Philippines defense chief orders upgrades at military bases speeded up

BenarNews staff
Lal-Lo, Cagayan, Philippines
Philippines defense chief orders upgrades at military bases speeded up Philippine and U.S. troops pass along supplies from an aircraft parked at the Lal-lo military airfield in Cagayan province, northern Philippines, Aug. 3, 2023.
Jam Sta Rosa/AFP/pool

Top Philippine defense officials pushed on Thursday for speeding up the construction of upgrades at military bases where U.S. troops will have access amid regional tensions with China. 

Defense Secretary Gilberto Teodoro Jr. joined military chief Gen. Romeo Brawner Jr. at the Lal-lo airfield in northern Cagayan province, one of nine bases and facilities covered under a defense pact that the two longtime allies agreed to expand in early 2023. 

Tedodor said there was a “need to speed up the development” of the sites “to serve a total national security picture of our country.”

“We need to build more facilities to increase our operational tempo so we have to expedite the development of the five initial EDCA sites and four more Philippine bases with EDCA sites,” he told reporters, referring to the Enhanced Defense Cooperation Agreement.

The runway and aircraft parked on the tarmac are seen in this aerial photo of the Lal-lo military airfield in northern Cagayan province, Philippines, Aug. 3, 2023. [Jam Sta Rosa/AFP/pool]

The militaries of both countries are using the airfield here for joint relief operations in the wake of a typhoon that struck the northern Philippines in late July. Teodoro noted “operational limitations” and pointed out that Philippine and U.S. personnel had to use barrels to refuel aircraft by hand.

The five initial EDCA sites approved during previous administrations were: the Antonio Bautista Air Base in Palawan; Basa Air Base in Pampanga; Fort Magsaysay in Nueva Ecija; Lumbia Air Base in Cagayan de Oro City; and Benito Ebuen Air Base in Cebu.

In April, the Ferdinand Marcos Jr. administration announced four additional EDCA sites: Lal-lo airfield; Naval Base Camilo Osias in Sta Ana, Cagayan; Camp Melchor Dela Cruz in Gamu, Isabela; and Balabac island in Palawan.

“The development [at the EDCA sites] is quite slow except for the first five [sites], so we need to work on the four more because they are the most disaster-prone areas actually,” Teodoro said. “And they are also essential to the integrity of our credible deterrent posture and Philippine territorial security.” 

Teodoro said the EDCA sites are logistical and the U.S. could use them “to help us speed up the operational tempo and response.”

Philippine Defense Secretary Gilbert Teodoro (left) talks with Col. Edward Evans, chief of the Joint U.S. Military Advisory Group, at Lal-lo Airport in Cagayan province, northern Philippines, Aug. 3, 2023. [Jam Sta Rosa/AFP/pool]

“But the rest of the Philippine assets that will be positioned in the EDCA sites are Philippine national security items for our territorial defense,” he said.

On Thursday, the U.S. Department of Defense did not immediately respond to a BenarNews request for comment on Teodoro’s statement.

China, Taiwan question

The upgrades are happening amid tensions between the U.S. and China over Taiwan and territorial disputes between the Philippines and China over the South China Sea.

Last month, Teodoro said the government was monitoring on a daily basis for a possible Chinese invasion of Taiwan where 150,000 Filipinos live and work. Their safety could be compromised if China invades the island, which Beijing considers a renegade province.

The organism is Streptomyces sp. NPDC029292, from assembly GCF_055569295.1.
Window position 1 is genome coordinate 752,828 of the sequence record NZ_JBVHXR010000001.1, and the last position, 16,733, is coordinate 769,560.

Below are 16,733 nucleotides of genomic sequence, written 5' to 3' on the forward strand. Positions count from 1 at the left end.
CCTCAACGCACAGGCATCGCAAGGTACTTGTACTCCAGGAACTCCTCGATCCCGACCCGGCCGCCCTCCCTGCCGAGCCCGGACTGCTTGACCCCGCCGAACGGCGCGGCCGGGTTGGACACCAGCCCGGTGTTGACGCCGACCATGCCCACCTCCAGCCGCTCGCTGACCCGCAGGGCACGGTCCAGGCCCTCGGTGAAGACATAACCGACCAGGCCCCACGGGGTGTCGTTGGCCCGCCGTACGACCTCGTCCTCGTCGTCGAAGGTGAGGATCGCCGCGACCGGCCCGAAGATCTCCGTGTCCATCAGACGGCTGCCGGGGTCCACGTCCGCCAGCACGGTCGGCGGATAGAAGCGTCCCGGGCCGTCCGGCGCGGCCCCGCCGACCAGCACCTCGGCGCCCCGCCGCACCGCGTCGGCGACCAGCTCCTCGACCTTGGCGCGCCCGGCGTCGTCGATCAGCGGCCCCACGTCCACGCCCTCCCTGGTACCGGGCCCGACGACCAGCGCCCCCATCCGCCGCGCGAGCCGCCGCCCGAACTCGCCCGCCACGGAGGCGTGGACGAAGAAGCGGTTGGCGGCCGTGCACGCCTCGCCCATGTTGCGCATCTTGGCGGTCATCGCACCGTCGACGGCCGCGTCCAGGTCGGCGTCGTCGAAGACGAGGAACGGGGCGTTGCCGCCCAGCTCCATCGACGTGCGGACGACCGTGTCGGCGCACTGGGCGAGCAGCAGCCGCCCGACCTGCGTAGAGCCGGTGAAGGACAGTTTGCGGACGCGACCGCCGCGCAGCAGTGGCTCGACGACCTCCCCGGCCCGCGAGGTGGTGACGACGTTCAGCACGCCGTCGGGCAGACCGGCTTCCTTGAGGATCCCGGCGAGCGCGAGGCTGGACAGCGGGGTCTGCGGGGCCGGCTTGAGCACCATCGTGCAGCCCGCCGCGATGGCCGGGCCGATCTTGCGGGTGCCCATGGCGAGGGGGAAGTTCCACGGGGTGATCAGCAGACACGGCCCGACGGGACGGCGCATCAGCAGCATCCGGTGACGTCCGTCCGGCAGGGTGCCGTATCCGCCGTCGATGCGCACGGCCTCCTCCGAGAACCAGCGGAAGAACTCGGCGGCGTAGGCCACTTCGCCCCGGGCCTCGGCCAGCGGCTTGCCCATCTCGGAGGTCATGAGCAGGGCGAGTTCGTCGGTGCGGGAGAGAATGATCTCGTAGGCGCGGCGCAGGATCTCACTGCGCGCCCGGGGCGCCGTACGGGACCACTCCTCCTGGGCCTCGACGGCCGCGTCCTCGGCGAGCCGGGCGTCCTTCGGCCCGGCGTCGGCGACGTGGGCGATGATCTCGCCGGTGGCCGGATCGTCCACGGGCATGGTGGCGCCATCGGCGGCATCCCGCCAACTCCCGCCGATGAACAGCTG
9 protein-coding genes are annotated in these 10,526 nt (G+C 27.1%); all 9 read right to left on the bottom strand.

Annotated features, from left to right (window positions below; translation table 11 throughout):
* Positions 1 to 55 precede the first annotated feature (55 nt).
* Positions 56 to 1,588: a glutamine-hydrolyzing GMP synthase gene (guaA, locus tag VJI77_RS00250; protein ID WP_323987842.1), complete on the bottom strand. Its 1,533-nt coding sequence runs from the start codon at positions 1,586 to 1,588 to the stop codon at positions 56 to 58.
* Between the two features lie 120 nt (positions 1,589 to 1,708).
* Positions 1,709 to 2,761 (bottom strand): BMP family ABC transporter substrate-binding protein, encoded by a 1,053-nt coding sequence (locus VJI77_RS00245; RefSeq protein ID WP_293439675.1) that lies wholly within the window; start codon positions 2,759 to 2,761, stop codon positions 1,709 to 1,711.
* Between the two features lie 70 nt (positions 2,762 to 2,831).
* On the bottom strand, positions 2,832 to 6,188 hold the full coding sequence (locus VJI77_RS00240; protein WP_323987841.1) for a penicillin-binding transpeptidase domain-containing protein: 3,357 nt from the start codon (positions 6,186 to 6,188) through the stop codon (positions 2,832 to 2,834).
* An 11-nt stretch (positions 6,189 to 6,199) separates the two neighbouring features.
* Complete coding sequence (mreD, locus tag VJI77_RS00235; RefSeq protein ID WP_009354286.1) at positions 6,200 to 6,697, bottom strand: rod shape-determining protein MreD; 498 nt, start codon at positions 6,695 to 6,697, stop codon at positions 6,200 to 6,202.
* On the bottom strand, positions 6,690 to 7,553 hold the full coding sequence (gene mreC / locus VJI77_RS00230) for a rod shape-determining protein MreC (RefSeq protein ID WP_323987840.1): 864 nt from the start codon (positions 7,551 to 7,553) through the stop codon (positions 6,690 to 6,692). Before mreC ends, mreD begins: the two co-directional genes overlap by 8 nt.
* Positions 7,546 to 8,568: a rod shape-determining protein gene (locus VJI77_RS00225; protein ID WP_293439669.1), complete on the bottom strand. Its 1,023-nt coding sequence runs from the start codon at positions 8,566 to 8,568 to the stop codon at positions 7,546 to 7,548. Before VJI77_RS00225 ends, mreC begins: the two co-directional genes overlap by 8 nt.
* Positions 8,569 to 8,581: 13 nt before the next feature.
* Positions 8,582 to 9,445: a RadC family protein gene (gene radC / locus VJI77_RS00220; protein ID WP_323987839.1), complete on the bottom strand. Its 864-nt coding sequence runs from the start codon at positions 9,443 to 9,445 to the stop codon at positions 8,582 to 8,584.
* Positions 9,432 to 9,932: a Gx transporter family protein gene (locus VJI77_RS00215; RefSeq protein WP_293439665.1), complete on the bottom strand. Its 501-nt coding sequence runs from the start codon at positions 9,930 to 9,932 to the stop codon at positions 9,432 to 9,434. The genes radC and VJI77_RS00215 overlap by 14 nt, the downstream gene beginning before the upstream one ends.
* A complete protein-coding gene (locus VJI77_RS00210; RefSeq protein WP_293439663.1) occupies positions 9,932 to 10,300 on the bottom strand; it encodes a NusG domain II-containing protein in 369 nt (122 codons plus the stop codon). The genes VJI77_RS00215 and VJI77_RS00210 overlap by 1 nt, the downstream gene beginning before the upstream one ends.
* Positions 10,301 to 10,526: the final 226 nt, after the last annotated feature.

While officials from Manila and Washington have denied that the flurry of activities at Philippine bases had anything to do with Taiwan, analysts have said that the Southeast Asian country’s strategic location is central to the American aim of deterring a possible Chinese attack on the island.

Some analysts, however, have said it is unlikely that Beijing would carry out its threat of invasion. 

Former President Rodrigo Duterte, who met with Chinese leader Xi Jinping in China last month, visited President Marcos on Wednesday, according to the presidential palace in Manila.

Marcos is seen as rekindling Philippine ties with the U.S., as opposed to Duterte who was staunchly anti-American and never visited Washington during his six-year term (2016-22).

“Former President Rodrigo Duterte went to see President Ferdinand R. Marcos Jr. to talk to him about his recent meeting with Chinese President Xi Jinping in China. They also discussed other issues,” Communications Secretary Cheloy Velicaria-Garafil said in a statement.

PH base-upgrades-4.JPG
President Ferdinand Marcos Jr. talks to his predecessor, Rodrigo Duterte, during a meeting at the presidential palace in Manila, Aug. 2, 2023. [Handout photo/Presidential Communications Office]

Duterte gave Marcos “some good pieces of advice,” Garafil said, without elaborating. She said Duterte had met with Xi in his private capacity and was not an official representative of the Philippine government.

The Chinese Foreign Ministry previously said Xi “appreciates the strategic choice Mr. Duterte made to improve relations with China during his presidency.”

On Thursday, Teodoro said the discussion between Marcos and Duterte was “very productive,” but said he was not in a position to divulge details. 

Noel Celis and Basilio Sepe in Manila contributed to this report.


Add your comment by filling out the form below in plain text. Comments are approved by a moderator and can be edited in accordance with RFAs Terms of Use. Comments will not appear in real time. RFA is not responsible for the content of the postings. Please, be respectful of others' point of view and stick to the facts.